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April 1 Standard Bearer preview article

Who Am I?

…God, whose I am, and whom I serve.” Acts 27:23b.

“Who am I?” This is the second most important question to ask and answer. Now and throughout all of life, every morning when you awake, every night before you go to sleep, and before every decision you make between waking and sleeping, you should be answering this question of self-identity.1 But before asking ourselves this, we must be aware of the first most important question, which is “Who is God?” Catechism students studying the “Essentials of Reformed Doctrine” will recognize this if they remember the six loci of Reformed doctrine, the first being Theology, which answers this question. Let us be sure to start here. Begin with this question every day, for if you do not first know who God is, you will “mess up” the knowledge of who you are. Only in keeping that crucial knowledge of God’s identity in mind will one rightly answer the second most important question—number two of the six loci (Anthropology)—“Who am I?”

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The Marks of the False Church (concluded)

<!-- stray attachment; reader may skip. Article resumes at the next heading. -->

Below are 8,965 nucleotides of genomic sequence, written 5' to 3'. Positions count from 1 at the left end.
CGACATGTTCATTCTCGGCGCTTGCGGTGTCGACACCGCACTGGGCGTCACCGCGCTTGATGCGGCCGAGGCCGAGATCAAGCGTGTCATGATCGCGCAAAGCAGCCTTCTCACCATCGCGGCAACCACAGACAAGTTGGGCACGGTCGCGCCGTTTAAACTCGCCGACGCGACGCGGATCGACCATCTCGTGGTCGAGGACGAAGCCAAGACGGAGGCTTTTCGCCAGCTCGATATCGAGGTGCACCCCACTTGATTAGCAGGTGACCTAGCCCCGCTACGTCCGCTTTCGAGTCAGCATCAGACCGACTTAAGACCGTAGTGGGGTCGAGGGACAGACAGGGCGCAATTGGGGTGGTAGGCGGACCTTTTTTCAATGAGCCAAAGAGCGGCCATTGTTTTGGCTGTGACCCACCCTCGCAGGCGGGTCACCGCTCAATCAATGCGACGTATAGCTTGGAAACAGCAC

The identifying mark of the false church is that she lacks the marks of the true church, i.e., the pure doctrine of holy scripture, a pure administration of the sacraments; and the exercise of church discipline in the correcting of sin. Rich in the incidentals of size, ecclesiastical reputation, earthly influence, religious ritual and busyness, and pomp (which, alas, fascinate many professing Christians in every age); she is destitute of the essentials of the body of Jesus Christ in the world. 

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The Marks of the False Church

". . .As for the false Church, she ascribes more power and authority to herself and her ordinances than to the Word of God, and will not submit herself to the yoke of Christ. Neither does she administer the sacraments as appointed by Christ in His Word, but adds to and takes from them, as she thinks proper; she relieth more upon men than upon Christ; and persecutes those, who live holily according to the Word of God, and rebuke her for her errors, covetousness, and idolatry. These two Churches are easily known and distinguished from each other."—Belgic Confession, Article 29

The "problem" of the article of our Confession of Faith quoted above is its absolute distinction between the true church and the false church. It does not speak of purer and less pure churches, of manifestations of Jesus' body that vary in degree of faithfulness and doctrinal purity; but of "two Churches," the true and the false.